Although the mechanism of thick filament assembly for purified smooth muscle myosins in vitro has been described, the regulation of thick filament formation in intact muscle is poorly understood. Cross-sectional density of the thick filaments measured electron microscopically in intact airway smooth muscle (Herrera et al., 2002) showed that the density increased substantially (144%) when the muscle was activated. In resting muscle, in the absence of Ca2+, the filament density decreased by 35%. It appears that in smooth muscle filamentous myosin exists in equilibrium with monomeric myosin; activation favors filament formation.
Kathleen Trybus pioneered in expressing and purifying smooth muscle myosin subfragments using the baculovirux /insect cell expression system. This procedure and the methods needed to characterize the new proteins (gel assays, ATPase activity determinations, transient state kinetic parameters, and the vitro motility assay) are described in her review (Trybus, 2000). Studies on engineered smooth muscle myosin and heavy meromyosin showed: the interaction between the regulatory light chain domains on two heads is critical for regulation of smooth muscle myosin (Li et al., 2000; Sweeney et al., 2000), a long, weakly charged actin-binding loop is required for phosphorylation-dependent regulation of smooth muscle myosin (Rovner, 1998), and coiled-coil unwinding at the smooth muscle myosin head-rod junction is required for optimal mechanical performance (Lauzon et al., 2001).
In vitro, both caldesmon and calponin are inhibiting the actin-activated ATPase activity of phosphorylated smooth muscle myosin. In case of calponin, this inhibitory activity is reversed by the binding of Ca2+-calmodulin or by phosphorylation. Calponin is a 34-kDa protein containing binding sites for actin, tropomyosin and Ca2+-calmodulin. Caldesmon is a long, flexible, 87-kDa protein containing binding sites for myosin, as well as actin, tropomyosin, and Ca2+-calmodulin. Electron microscopy and three-dimensional image reconstruction of isolated smooth muscle thin filaments revealed that calponin and caldesmon are located peripherally along the long-pitch actin helix (Hodgkinson et al., 1997; Lehman et al., 1997). The physiological role of caldesmon or calponin is not known.
Phosphorylation and Dephosphorylation of the 20-kDa Myosin Light Chain
Myosin light chain kinase and myosin light chain phosphatase: Smooth muscle (as well as skeletal and cardiac muscle) contains myosin light chain kinase (MLCK), activated by Ca2+-calmodulin, the enzyme which transfers the terminal phosphate group of ATP to serine (and/or threonine) hydroxyl groups of phosphorylatable light chain (LC) according to the following reaction:
LC-OH + MgATP2- ® LC-O-PO32- + MgADP- + H+ (1)
Dephosphorylation is brought about by smooth muscle myosin light chain phosphatase (MLCP) according to the following reaction:
LC-O-PO32- + H2O ® LC-OH + HPO42- (2)
The properties of MLCK are reviewed by Stull et al. (1996) and the properties of MLCP are reviewed by Hartshorne et al. (1998).
It is generally believed that LC phosphorylation-dephosphorylation controls the contraction-relaxation cycle of smooth muscle:
For a long time, research focused on the role of MLCK in smooth muscle contractility, but recently the interest shifted to MLCP. It turned out that MLCP is composed of three subunits: a catalytic subunit of 37-38-kDa of the type 1 phosphatase, a subunit of about 20-kDa whose function is not known, and a larger 110-130-kDa subunit that targets MLCP to myosin. The phosphatase activity of the catalytic subunit is low and it is enhanced significantly by addition of the targeting subunit. Upon phosphorylation of serine and threonine residues in the targeting subunit, its activating effect on the catalytic subunit is lost, and thereby the MLCP holoenzyme is inhibited.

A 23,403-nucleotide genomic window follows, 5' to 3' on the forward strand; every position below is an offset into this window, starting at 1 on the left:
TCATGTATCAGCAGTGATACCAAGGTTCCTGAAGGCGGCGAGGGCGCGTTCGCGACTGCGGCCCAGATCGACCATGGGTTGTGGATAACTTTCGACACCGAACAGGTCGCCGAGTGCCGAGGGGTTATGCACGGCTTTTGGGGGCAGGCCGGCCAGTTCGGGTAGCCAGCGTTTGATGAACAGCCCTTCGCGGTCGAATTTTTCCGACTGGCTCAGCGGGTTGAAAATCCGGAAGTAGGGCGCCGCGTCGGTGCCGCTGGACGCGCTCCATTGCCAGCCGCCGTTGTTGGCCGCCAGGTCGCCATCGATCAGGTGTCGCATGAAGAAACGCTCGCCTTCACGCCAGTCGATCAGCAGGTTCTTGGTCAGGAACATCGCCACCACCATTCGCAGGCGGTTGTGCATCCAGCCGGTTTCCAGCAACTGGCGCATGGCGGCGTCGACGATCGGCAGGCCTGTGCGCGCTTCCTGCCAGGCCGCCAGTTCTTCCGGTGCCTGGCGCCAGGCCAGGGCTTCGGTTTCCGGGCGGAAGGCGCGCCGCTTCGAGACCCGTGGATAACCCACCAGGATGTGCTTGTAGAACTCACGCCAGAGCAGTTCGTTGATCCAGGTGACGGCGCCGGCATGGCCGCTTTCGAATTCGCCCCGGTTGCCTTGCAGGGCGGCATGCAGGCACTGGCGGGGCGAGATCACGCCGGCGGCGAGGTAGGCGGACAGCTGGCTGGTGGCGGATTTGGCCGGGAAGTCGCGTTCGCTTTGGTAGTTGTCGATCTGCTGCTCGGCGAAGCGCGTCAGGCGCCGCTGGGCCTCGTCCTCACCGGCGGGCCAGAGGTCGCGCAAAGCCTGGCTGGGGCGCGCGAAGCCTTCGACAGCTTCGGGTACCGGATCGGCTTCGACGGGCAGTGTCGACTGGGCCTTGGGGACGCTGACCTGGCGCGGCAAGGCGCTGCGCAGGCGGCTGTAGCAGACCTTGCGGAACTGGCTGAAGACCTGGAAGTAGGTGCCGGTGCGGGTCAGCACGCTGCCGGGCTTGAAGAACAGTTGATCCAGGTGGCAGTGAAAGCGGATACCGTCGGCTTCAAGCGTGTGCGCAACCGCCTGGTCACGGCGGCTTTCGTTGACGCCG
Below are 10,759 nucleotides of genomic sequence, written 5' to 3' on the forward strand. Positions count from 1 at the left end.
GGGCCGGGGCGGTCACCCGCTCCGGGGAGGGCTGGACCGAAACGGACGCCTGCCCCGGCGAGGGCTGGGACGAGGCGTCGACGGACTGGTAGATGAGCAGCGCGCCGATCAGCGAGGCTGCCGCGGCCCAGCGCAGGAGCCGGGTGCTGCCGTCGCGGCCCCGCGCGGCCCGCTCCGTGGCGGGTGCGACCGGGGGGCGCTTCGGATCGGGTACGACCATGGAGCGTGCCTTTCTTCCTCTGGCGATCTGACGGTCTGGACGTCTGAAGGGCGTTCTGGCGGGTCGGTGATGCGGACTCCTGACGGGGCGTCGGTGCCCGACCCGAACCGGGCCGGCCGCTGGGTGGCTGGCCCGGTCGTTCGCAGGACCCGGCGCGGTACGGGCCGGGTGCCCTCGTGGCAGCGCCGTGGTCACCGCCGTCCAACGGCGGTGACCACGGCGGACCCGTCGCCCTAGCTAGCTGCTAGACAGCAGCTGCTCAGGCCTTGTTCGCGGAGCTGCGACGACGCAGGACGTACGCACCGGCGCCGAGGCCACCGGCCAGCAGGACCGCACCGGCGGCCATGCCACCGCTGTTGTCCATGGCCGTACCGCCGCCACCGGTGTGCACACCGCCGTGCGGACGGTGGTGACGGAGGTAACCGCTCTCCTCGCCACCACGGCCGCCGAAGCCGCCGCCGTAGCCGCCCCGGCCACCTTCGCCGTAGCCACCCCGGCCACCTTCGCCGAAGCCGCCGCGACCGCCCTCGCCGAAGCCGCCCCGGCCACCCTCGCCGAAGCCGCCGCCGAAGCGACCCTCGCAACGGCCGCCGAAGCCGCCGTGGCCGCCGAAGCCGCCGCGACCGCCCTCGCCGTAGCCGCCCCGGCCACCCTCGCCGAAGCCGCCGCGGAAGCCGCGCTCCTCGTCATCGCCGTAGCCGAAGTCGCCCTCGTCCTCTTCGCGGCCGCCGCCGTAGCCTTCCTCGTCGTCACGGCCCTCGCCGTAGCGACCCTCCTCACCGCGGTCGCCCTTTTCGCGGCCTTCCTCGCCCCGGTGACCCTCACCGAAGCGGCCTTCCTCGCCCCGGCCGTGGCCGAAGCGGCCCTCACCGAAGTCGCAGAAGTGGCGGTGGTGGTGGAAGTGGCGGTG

Recent reports (Feng et al., 1999; Kaibuchi et al., 1999; Nagumo et al., 2000; Somlyo and Somlyo, 2000; Sward et al., 2000) indicate that in smooth muscle a Rho-regulated system of MLCP exists. Rho-kinase is the major player in this system, the enzyme phosphorylates the 130-kDa myosin binding subunit of MLCP and thereby inhibits MLCP activity. Due to the antagonism between MLCK and MLCP, inhibition of MLCP results in an increase in the phosphoryl content of LC with concomitant increase in muscle force. Under these conditions, submaximal Ca2+-levels are sufficient for maximal force, a phenomenon called increased Ca2+-sensitivity (Somlyo and Somlyo, 1994). Specific inhibitors for rho-kinase Y-27632 (Feng et al., 1999; Kaibuchi et al., 1999), and HA-1077 (Nagumo et al., 2000; Sward el al., 2000) are available.
MLCP activity can also be inhibited by a 17-kDa myosin phosphatase inhibitor protein, called CPI-17, (Kitazawa et al., 2000) , which inhibits the catalytic subunit of MLCP and the holoenzyme MLCP. Phosphorylation of CPI-17 at Thr38 increases its inhibitory potency 1000-fold. The solution NMR structure of CPI-17 has been determined.(Ohki et al., 2001), it forms a novel four-helix. Phosphorylation of Thr38 induces a conformational change involving displacement of one helix without significant movement of the other three helices. Rho-kinases and PKC are responsible for the phosphorylation of CPI-17.
A rich array of second messengers regulate MLCP activity under physiological and pathological conditions (Solaro, 2000) through phosphorylation of either the targeting subunit of MLCP or CPI-17.